Alpha-1 Antitrypsin Deficiency

What is Alpha-1 Antitrypsin Deficiency?
Who has Alpha-1?
What are its symptoms?
How serious is Alpha-1 Antitrypsin Deficiency?

What is Alpha-1 Antitrypsin Deficiency?

Alpha-1 antitrypsin deficiency (Alpha-1) is a genetic condition that can lead to serious lung problems. It is passed from parents to their children through the genes. This is the only way Alpha-1 is passed from person to person. You cannot "catch" Alpha-1, nor can you give it to someone else through contact.

In healthy people, the liver produces a protein called alpha-1 antitrypsin. Its purpose is to counteract an enzyme in the lungs called neutrophil elastase. Neutrophil elastase is a helpful enzyme that digests bacteria and old cells in the lungs, but if left unchecked, it will begin to damage healthy lung tissue. Alpha-1 antitrypsin prevents this from happening.

In patients with alpha-1 antitrypsin deficiency, alpha-1 antitrypsin cannot pass through the liver into the bloodstream. Therefore, neutrophil elastase begins to damage healthy lung tissue. Ultimately, Alpha-1 may result in a serious lung condition, such as emphysema.

Who has Alpha-1?

Current data estimates that one out of every 5,000 Americans has Alpha-1. Despite this, it is estimated that only 10-15% of patients with Alpha-1 have been diagnosed. Alpha-1 is commonly misdiagnosed as asthma or COPD. In fact, out of the 12 million patients diagnosed with COPD in America, approximately 1-3% are predicted to have Alpha-1.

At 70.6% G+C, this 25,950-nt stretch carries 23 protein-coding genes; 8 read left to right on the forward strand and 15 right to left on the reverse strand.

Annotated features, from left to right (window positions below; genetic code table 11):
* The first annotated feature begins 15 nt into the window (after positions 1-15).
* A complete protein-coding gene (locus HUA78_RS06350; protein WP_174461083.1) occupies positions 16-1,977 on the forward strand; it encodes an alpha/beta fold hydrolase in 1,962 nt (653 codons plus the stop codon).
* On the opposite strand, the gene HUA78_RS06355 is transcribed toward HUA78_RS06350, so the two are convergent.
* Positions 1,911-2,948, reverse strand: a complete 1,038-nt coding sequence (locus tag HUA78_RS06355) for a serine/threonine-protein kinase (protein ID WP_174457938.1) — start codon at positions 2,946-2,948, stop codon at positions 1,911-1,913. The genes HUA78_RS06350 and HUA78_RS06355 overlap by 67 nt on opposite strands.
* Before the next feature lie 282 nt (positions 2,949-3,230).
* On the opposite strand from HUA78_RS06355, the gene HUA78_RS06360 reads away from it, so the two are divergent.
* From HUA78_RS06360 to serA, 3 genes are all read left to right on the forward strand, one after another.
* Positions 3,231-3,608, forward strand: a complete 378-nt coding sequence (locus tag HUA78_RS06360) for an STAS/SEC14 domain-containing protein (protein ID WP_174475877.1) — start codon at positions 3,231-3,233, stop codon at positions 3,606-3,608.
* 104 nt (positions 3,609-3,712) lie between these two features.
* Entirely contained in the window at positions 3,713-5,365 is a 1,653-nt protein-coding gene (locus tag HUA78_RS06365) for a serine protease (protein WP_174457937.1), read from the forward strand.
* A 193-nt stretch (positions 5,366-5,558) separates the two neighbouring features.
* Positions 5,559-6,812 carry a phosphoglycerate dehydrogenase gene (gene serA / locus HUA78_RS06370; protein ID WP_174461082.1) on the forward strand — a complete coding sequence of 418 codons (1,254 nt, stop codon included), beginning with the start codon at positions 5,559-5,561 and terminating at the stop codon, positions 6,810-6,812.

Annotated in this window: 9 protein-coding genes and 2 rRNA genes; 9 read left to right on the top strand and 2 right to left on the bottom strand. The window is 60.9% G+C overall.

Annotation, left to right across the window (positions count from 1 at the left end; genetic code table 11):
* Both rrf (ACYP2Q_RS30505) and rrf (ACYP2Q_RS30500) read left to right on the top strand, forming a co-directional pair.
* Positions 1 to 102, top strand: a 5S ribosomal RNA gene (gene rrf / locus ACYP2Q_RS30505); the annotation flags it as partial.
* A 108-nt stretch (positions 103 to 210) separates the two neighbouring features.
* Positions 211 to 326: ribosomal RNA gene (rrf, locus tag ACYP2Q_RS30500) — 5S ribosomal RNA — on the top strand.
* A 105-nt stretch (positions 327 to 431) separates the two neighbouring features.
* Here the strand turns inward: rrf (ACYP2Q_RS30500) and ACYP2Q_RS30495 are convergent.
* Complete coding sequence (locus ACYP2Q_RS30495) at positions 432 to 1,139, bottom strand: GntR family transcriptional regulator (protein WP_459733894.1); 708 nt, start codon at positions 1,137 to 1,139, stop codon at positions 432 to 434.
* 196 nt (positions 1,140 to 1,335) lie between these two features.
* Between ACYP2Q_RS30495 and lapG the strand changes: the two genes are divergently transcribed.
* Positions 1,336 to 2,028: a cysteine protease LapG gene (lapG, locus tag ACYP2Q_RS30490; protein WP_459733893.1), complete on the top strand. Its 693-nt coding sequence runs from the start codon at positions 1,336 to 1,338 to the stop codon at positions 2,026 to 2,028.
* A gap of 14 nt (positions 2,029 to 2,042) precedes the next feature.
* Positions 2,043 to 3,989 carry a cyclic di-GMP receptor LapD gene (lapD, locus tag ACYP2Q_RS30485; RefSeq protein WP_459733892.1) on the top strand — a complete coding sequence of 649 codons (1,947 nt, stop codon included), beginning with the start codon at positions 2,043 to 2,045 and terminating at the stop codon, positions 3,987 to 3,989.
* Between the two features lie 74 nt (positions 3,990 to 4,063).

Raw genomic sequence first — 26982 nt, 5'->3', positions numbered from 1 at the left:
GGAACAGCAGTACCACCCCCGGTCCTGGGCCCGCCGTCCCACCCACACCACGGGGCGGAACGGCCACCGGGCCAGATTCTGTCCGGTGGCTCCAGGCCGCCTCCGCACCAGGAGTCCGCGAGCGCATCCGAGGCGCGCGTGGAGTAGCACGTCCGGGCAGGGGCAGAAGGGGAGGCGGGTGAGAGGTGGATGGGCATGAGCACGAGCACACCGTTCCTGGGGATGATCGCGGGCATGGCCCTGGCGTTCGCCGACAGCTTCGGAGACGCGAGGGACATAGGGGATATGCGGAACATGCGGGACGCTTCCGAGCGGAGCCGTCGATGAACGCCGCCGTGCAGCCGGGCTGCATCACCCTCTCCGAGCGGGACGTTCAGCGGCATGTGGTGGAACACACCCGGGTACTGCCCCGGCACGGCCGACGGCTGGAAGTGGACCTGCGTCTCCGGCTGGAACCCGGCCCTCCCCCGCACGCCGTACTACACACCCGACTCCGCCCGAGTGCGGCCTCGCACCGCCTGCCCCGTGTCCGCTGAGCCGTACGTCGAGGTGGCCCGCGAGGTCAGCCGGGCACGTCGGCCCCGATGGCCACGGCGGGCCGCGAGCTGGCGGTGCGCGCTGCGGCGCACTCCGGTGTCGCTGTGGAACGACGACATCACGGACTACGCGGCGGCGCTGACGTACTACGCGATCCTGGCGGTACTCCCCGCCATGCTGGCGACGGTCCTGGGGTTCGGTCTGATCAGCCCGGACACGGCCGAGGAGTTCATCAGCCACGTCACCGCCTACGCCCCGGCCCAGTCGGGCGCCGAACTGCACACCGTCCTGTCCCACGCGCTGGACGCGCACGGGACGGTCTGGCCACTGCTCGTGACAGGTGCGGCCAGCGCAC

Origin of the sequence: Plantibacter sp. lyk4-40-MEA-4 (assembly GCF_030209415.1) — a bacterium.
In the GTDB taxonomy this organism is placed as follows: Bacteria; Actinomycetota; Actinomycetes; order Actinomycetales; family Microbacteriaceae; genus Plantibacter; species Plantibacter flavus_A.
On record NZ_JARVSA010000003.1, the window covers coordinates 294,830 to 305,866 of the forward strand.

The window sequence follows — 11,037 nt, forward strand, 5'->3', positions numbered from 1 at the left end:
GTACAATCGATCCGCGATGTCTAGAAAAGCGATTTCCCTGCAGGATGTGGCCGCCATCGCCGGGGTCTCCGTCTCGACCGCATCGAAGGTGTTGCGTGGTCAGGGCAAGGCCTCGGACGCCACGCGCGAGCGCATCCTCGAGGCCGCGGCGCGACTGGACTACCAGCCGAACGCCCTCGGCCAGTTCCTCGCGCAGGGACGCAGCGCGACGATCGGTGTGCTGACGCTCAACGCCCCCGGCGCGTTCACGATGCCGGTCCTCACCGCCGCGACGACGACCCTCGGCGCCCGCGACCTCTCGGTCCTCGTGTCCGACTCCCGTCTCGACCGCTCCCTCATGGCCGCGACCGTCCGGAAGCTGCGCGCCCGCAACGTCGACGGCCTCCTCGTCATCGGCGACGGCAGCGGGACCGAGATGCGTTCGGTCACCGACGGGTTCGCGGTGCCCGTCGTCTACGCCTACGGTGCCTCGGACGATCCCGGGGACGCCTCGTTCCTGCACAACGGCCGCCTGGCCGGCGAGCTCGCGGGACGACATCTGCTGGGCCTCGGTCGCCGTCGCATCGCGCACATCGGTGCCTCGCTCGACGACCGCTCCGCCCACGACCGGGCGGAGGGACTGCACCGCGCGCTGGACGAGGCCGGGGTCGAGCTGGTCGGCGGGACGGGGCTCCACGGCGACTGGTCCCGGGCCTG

The Temple Lung Center is keenly aware that Alpha-1 remains significantly under-diagnosed. We specialize in recognizing, diagnosing and treating Alpha-1, so this potentially debilitating condition is caught and treated early, before significant lung damage occurs.

What are its symptoms?

Patients with Alpha-1 who smoke are likely to develop symptoms around the age of 35. Patients with the condition who don’t smoke will develop symptoms 5-10 years later.

Symptoms of Alpha-1 may include:

  • Shortness of breath
  • Wheezing
  • Asthma that is not responsive to treatment
  • COPD that is not responsive to treatment
  • Coughing with or without phlegm
  • Chronic lung infections
  • A rapid drop in lung function
  • Unexplained liver problems
  • Elevated levels of liver enzymes

How serious is Alpha-1 Antitrypsin Deficiency?

Alpha-1 is potentially a very serious condition. The end result of the lung tissue damage caused by neutrophil elastase is a specific type of emphysema called inherited emphysema. In Alpha-1 patients, the emphysema progressively worsens until the lungs can no longer function. Augmentation therapy can slow or stop lung deterioration.

In some patients, Alpha-1 can result in cirrhosis of the liver, which can necessitate a liver transplant. About 10 to 15% of all patients needing a liver transplant have some form of Alpha-1. In children requiring liver transplants, Alpha-1 is the most common genetic cause.

A Temple pulmonary specialist can determine if you have Alpha-1 and develop a treatment plan. To schedule an appointment with a Temple Lung Center physician, click here or call 1-800-TEMPLE-MED (836-7536).

Learn more about Alpha-1 treatment.

To learn more about Alpha-1, please visit The Alpha-1 Association.